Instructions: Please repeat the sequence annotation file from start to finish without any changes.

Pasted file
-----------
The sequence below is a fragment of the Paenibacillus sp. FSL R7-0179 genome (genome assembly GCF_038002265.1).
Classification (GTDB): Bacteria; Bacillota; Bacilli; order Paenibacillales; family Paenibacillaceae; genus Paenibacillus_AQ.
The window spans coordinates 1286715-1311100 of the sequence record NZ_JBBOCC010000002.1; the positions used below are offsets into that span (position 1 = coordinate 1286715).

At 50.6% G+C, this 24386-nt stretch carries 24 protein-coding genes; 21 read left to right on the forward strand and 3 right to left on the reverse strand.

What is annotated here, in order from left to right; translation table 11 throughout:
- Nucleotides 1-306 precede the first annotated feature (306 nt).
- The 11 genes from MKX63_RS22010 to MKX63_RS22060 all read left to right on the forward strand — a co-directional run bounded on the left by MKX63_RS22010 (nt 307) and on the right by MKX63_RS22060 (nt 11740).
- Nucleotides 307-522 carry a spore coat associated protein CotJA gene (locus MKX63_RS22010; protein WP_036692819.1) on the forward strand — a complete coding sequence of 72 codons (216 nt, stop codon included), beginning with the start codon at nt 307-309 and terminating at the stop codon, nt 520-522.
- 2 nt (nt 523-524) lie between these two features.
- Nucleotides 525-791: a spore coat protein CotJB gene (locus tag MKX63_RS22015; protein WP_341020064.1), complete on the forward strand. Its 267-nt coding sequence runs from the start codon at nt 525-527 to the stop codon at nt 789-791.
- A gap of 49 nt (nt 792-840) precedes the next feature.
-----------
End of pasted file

The sequence below is a fragment of the Paenibacillus sp. FSL R7-0179 genome (genome assembly GCF_038002265.1).
Classification (GTDB): Bacteria; Bacillota; Bacilli; order Paenibacillales; family Paenibacillaceae; genus Paenibacillus_AQ.
The window spans coordinates 1286715-1311100 of the sequence record NZ_JBBOCC010000002.1; the positions used below are offsets into that span (position 1 = coordinate 1286715).

At 50.6% G+C, this 24386-nt stretch carries 24 protein-coding genes; 21 read left to right on the forward strand and 3 right to left on the reverse strand.

What is annotated here, in order from left to right; translation table 11 throughout:
- Nucleotides 1-306 precede the first annotated feature (306 nt).
- The 11 genes from MKX63_RS22010 to MKX63_RS22060 all read left to right on the forward strand — a co-directional run bounded on the left by MKX63_RS22010 (nt 307) and on the right by MKX63_RS22060 (nt 11740).
- Nucleotides 307-522 carry a spore coat associated protein CotJA gene (locus MKX63_RS22010; protein WP_036692819.1) on the forward strand — a complete coding sequence of 72 codons (216 nt, stop codon included), beginning with the start codon at nt 307-309 and terminating at the stop codon, nt 520-522.
- 2 nt (nt 523-524) lie between these two features.
- Nucleotides 525-791: a spore coat protein CotJB gene (locus tag MKX63_RS22015; protein WP_341020064.1), complete on the forward strand. Its 267-nt coding sequence runs from the start codon at nt 525-527 to the stop codon at nt 789-791.
- A gap of 49 nt (nt 792-840) precedes the next feature.